Review: “Each to Each” by Seanan McGuire

2 of 5 stars.

Mankind is pushing deeply into the seas, as they are out into space. Underwater cities are being planned for the sake of commerce–minerals and oil. The military is first pushing into these speculative zones with an all female submarine navy in which most of the “military mermaids” have had significant body and genetic modification done to adapt to the deep sea environment.

Our narrator remains nameless, and refers to most of her peers by their type and level of adaptation to the sea: blue shark, mako, eel, jellyfish. Why anyone would remove the appendage bones of a soldier and give them jellyfish tentacles for legs, is not explained and truly baffling and inane. The narrator’s heavy references to her own adaptions [fins, gills] without mention of her “app package” species, is also odd.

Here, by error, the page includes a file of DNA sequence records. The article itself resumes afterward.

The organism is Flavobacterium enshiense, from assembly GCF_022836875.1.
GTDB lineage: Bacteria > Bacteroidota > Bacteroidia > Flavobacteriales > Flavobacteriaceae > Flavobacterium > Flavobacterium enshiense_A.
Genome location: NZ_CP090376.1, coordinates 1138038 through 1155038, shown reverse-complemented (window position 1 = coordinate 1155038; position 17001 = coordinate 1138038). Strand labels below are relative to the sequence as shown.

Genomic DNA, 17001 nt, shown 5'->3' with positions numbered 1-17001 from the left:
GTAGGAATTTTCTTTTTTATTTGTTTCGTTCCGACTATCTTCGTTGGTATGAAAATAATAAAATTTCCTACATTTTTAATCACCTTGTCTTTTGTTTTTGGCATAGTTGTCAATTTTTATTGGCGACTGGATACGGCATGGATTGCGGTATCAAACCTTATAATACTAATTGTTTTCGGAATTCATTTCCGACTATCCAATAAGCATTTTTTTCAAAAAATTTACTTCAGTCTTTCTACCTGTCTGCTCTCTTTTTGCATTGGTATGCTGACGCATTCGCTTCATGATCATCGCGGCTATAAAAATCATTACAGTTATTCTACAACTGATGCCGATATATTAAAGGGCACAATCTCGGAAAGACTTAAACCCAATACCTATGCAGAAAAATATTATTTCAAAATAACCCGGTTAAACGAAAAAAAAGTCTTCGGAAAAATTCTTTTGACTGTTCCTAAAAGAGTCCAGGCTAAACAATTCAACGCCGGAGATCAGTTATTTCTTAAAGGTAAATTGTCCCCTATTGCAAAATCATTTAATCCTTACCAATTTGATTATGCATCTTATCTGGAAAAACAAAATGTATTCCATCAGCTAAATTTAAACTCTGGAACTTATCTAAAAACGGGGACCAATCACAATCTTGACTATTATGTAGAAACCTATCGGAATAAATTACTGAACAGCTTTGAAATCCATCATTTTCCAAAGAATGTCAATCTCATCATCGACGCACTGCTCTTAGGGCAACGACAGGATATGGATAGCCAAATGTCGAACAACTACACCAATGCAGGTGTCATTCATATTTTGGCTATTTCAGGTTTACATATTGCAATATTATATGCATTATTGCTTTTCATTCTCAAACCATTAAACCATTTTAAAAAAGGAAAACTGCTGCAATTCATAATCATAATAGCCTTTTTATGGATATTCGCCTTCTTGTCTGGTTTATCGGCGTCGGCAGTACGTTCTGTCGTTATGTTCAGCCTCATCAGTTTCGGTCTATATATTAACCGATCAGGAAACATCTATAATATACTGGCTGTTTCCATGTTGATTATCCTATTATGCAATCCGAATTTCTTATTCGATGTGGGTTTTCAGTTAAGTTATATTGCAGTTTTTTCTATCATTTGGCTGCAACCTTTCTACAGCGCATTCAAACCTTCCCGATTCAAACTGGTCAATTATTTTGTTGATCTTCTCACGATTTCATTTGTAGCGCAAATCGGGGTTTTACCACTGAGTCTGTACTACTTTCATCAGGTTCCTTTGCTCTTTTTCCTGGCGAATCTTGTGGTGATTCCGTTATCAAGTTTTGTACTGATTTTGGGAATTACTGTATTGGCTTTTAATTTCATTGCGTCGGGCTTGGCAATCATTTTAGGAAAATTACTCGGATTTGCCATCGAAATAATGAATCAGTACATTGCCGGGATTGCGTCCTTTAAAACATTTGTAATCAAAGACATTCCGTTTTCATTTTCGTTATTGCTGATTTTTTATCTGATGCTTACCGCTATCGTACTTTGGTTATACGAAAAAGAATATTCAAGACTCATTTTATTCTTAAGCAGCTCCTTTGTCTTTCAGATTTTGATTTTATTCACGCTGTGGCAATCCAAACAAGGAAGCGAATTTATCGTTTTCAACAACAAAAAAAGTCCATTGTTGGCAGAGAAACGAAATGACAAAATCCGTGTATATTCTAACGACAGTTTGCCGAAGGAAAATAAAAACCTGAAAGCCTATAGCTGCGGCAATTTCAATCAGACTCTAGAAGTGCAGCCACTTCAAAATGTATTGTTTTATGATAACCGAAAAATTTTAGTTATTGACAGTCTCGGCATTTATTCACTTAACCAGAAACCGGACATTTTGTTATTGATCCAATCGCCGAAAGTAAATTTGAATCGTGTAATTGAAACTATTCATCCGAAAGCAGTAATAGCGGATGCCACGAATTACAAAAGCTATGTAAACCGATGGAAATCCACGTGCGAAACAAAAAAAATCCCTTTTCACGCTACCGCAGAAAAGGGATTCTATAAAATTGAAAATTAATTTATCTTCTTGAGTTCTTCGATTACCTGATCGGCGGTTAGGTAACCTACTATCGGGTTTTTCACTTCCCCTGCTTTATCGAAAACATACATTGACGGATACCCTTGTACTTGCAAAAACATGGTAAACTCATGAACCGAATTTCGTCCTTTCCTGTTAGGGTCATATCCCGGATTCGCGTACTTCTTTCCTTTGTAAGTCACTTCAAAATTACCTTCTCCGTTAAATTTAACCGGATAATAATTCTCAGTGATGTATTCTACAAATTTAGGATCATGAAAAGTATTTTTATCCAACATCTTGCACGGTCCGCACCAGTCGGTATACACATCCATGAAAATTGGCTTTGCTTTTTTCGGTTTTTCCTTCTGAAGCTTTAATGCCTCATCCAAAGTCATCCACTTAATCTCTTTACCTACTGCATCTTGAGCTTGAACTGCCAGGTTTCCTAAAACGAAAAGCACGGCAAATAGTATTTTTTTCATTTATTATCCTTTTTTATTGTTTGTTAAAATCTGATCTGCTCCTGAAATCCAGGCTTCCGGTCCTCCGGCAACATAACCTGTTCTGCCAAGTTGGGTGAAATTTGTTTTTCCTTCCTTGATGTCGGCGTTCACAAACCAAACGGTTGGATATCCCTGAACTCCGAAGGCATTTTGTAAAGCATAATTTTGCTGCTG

This is not a story, as there is little to no plot. It is a vignette, about the cultural rift that occurs between those that take the genetic adaptations to become mermaids and those that don’t. Plot would get in the way since jellyfish adaptations, among others, would be near-useless. The world of this tale is not as purposeful and thought-out as that of “Driftglass” by Samuel R. Delaney with its amphimen.  That precedes this one by over 50 years and incidentally is also in this anthology.

This story appears in the latest anthology edited by Paula Guran, Mermaids and Other Mysteries of the Deep, published by Prime Books. “Each to Each” first appeared in Lightspeed, June 2014.

[Check out my other reviews here.]

2 responses to “Review: “Each to Each” by Seanan McGuire

  1. I don’t think this is a good review. There’s no analysis or insight, just weak criticism without backing it up.


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